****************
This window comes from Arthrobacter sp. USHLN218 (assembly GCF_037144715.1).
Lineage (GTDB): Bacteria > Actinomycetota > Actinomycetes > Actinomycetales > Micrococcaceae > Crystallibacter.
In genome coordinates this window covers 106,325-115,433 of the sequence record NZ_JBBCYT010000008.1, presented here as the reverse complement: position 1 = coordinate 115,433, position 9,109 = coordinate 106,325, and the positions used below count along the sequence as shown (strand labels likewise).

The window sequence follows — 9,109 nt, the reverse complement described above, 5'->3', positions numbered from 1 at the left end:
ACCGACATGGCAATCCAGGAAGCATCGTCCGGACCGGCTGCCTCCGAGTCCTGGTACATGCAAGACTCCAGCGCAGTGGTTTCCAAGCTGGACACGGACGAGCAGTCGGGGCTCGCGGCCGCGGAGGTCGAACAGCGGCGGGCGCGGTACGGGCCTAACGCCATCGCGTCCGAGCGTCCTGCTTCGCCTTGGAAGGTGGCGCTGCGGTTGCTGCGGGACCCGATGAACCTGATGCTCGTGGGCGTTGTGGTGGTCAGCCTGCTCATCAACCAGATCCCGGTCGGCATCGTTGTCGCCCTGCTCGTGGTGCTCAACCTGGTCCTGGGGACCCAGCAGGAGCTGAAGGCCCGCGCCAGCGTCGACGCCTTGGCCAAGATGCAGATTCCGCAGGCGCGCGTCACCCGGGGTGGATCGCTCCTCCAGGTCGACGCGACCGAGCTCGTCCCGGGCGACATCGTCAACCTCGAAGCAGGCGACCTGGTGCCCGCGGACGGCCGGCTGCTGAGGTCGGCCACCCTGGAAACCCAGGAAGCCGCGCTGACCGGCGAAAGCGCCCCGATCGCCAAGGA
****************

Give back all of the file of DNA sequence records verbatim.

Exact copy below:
This window comes from Arthrobacter sp. USHLN218 (assembly GCF_037144715.1).
Lineage (GTDB): Bacteria > Actinomycetota > Actinomycetes > Actinomycetales > Micrococcaceae > Crystallibacter.
In genome coordinates this window covers 106,325-115,433 of the sequence record NZ_JBBCYT010000008.1, presented here as the reverse complement: position 1 = coordinate 115,433, position 9,109 = coordinate 106,325, and the positions used below count along the sequence as shown (strand labels likewise).

The window sequence follows — 9,109 nt, the reverse complement described above, 5'->3', positions numbered from 1 at the left end:
ACCGACATGGCAATCCAGGAAGCATCGTCCGGACCGGCTGCCTCCGAGTCCTGGTACATGCAAGACTCCAGCGCAGTGGTTTCCAAGCTGGACACGGACGAGCAGTCGGGGCTCGCGGCCGCGGAGGTCGAACAGCGGCGGGCGCGGTACGGGCCTAACGCCATCGCGTCCGAGCGTCCTGCTTCGCCTTGGAAGGTGGCGCTGCGGTTGCTGCGGGACCCGATGAACCTGATGCTCGTGGGCGTTGTGGTGGTCAGCCTGCTCATCAACCAGATCCCGGTCGGCATCGTTGTCGCCCTGCTCGTGGTGCTCAACCTGGTCCTGGGGACCCAGCAGGAGCTGAAGGCCCGCGCCAGCGTCGACGCCTTGGCCAAGATGCAGATTCCGCAGGCGCGCGTCACCCGGGGTGGATCGCTCCTCCAGGTCGACGCGACCGAGCTCGTCCCGGGCGACATCGTCAACCTCGAAGCAGGCGACCTGGTGCCCGCGGACGGCCGGCTGCTGAGGTCGGCCACCCTGGAAACCCAGGAAGCCGCGCTGACCGGCGAAAGCGCCCCGATCGCCAAGGA